Wednesday, August 5, 2009
Title: To Taste Temptation
Author: Elizabeth Hoyt
Publishing Date: May 2008
To Taste Temptation is the first book in Elizabeth Hoyt's Legend of the Four Soldiers Series. To learn a little more about this series visit my Series Sunday post. Samuel Hartly has made a name for himself by expanding his Uncle's trade business in Boston. He travels to London in the hopes of securing an exclusive partnership with a new pottery company founded by none other than Mr. Wedgwood.
Secretly there is another purpose to Samuel's visit to London. He hopes to find the traitor that caused the slaughter at the battle of Spinners Fall during the French and Indian War. Samuel was a soldier that fought in that battle, which haunts him to this day. In London, he moves in next door to the widowed sister of one of his fallen comrades, Lady Emeline Gordon. Under the pretext of needing Emeline's help to instruct his sister in the proper ways of comportment, he insinuates himself into London Society where he can fox out the traitor.
To Taste Temptation is a story about opposites attracting. Emeline and Samuel are about as different as the come. Emeline is from the upper crust of London Society, was married to an Earl. She at all times expects herself and others to act with the utmost decorum and propriety. She is flabbergasted and annoyed by Samuel the first time she meets him. She thinks him an uncouth barbarian who can barely contain his baser animal urges. Samuel goes out of his way to not conform to society's wishes. He could care less what anyone thinks of him. He feels a man is defined by what he accomplishes, not by how he dresses.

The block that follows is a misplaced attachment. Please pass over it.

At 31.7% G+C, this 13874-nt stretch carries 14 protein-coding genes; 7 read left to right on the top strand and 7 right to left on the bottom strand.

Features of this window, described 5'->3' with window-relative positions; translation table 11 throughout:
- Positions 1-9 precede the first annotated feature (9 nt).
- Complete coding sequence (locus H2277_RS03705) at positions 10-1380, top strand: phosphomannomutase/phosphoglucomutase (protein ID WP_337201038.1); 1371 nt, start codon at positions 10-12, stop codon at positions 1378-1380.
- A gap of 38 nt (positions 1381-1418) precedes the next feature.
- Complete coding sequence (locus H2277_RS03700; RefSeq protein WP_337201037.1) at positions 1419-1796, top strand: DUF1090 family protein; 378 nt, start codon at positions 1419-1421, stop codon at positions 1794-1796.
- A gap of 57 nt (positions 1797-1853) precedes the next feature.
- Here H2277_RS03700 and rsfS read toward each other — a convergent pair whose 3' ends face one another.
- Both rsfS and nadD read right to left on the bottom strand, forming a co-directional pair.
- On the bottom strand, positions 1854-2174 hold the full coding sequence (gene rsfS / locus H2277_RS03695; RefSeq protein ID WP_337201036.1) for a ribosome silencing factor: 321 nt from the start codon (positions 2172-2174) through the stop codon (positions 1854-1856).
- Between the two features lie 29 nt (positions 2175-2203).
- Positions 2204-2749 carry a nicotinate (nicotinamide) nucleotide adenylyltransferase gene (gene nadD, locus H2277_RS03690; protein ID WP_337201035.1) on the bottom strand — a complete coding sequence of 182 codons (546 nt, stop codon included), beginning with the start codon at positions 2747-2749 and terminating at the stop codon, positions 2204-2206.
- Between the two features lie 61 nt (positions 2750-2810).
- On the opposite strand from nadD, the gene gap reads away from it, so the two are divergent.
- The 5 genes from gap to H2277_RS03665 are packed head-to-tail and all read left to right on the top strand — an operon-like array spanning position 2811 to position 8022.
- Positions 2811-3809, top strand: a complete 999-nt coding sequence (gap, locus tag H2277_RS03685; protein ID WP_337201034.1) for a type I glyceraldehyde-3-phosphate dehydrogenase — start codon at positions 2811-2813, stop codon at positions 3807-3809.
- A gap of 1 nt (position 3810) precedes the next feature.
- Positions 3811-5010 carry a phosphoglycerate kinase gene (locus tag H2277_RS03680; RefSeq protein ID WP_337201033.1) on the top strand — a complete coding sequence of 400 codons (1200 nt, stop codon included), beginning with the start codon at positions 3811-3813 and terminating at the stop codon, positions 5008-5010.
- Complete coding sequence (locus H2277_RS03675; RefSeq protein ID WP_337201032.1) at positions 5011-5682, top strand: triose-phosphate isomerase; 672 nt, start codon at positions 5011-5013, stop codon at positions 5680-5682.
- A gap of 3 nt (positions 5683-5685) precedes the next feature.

I hate to admit it, but I did not like Emeline. At first I could accept the way she acted, always arguing with Samuel - snipping and griping at him. As the story continued though, I was hoping to see more growth of her character. She had some issues that kept her from allowing people to get close to her - thus her prickly disposition, but towards the end I was hoping for some likability. I never got it. Samuel, on the other hand, was attracted to her sharp edges and that was the biggest reason for him to pursue her. He liked sparing with her and because of it Emeline felt she could be herself. So, in that aspect I felt the attraction was believable.
I really did like that Hoyt did not gloss over the atrocities of war and how they can affect men differently. She explored Samuel's emotional recovery after the effects of the war. This gave quite a bit of depth to Samuel. I would have liked to have seen more of this with Emeline's character. It's possible I would have been more sympathetic to her. Which brings me to the ending. It was rushed. Everything seemed to get wrapped up all to quickly. Emeline who had been so standoffish the whole book finally gets some clarity in the last few pages. It was all to pat for my tastes.
Here is what others had to say:
The Book Smugglers
Ramblings on Romance, Etc.
This book can be purchased in print and kindle format from Amazon